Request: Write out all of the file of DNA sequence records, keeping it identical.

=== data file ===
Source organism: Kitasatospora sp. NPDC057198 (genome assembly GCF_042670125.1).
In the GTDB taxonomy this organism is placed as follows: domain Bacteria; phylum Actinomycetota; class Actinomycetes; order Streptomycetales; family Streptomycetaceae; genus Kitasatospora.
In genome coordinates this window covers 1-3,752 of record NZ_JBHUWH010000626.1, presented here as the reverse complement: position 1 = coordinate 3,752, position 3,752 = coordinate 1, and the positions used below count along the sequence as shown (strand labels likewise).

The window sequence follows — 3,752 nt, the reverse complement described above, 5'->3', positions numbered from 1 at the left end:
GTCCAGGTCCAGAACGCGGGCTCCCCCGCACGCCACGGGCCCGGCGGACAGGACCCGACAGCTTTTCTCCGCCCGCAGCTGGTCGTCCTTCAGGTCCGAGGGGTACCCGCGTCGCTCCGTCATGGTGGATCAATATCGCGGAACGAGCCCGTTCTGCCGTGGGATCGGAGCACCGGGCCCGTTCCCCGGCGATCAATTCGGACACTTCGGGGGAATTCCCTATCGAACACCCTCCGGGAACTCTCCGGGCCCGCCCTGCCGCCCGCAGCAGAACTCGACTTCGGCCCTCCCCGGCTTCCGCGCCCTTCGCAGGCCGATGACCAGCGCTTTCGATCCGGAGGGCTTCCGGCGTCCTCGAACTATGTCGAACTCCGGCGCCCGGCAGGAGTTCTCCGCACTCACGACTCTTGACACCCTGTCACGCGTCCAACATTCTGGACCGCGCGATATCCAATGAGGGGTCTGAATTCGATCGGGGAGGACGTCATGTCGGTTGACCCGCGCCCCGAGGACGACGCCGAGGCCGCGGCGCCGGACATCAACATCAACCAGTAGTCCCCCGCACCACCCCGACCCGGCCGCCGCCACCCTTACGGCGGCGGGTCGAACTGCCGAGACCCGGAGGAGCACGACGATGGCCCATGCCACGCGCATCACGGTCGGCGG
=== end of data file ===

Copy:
Source organism: Kitasatospora sp. NPDC057198 (genome assembly GCF_042670125.1).
In the GTDB taxonomy this organism is placed as follows: domain Bacteria; phylum Actinomycetota; class Actinomycetes; order Streptomycetales; family Streptomycetaceae; genus Kitasatospora.
In genome coordinates this window covers 1-3,752 of record NZ_JBHUWH010000626.1, presented here as the reverse complement: position 1 = coordinate 3,752, position 3,752 = coordinate 1, and the positions used below count along the sequence as shown (strand labels likewise).

The window sequence follows — 3,752 nt, the reverse complement described above, 5'->3', positions numbered from 1 at the left end:
GTCCAGGTCCAGAACGCGGGCTCCCCCGCACGCCACGGGCCCGGCGGACAGGACCCGACAGCTTTTCTCCGCCCGCAGCTGGTCGTCCTTCAGGTCCGAGGGGTACCCGCGTCGCTCCGTCATGGTGGATCAATATCGCGGAACGAGCCCGTTCTGCCGTGGGATCGGAGCACCGGGCCCGTTCCCCGGCGATCAATTCGGACACTTCGGGGGAATTCCCTATCGAACACCCTCCGGGAACTCTCCGGGCCCGCCCTGCCGCCCGCAGCAGAACTCGACTTCGGCCCTCCCCGGCTTCCGCGCCCTTCGCAGGCCGATGACCAGCGCTTTCGATCCGGAGGGCTTCCGGCGTCCTCGAACTATGTCGAACTCCGGCGCCCGGCAGGAGTTCTCCGCACTCACGACTCTTGACACCCTGTCACGCGTCCAACATTCTGGACCGCGCGATATCCAATGAGGGGTCTGAATTCGATCGGGGAGGACGTCATGTCGGTTGACCCGCGCCCCGAGGACGACGCCGAGGCCGCGGCGCCGGACATCAACATCAACCAGTAGTCCCCCGCACCACCCCGACCCGGCCGCCGCCACCCTTACGGCGGCGGGTCGAACTGCCGAGACCCGGAGGAGCACGACGATGGCCCATGCCACGCGCATCACGGTCGGCGG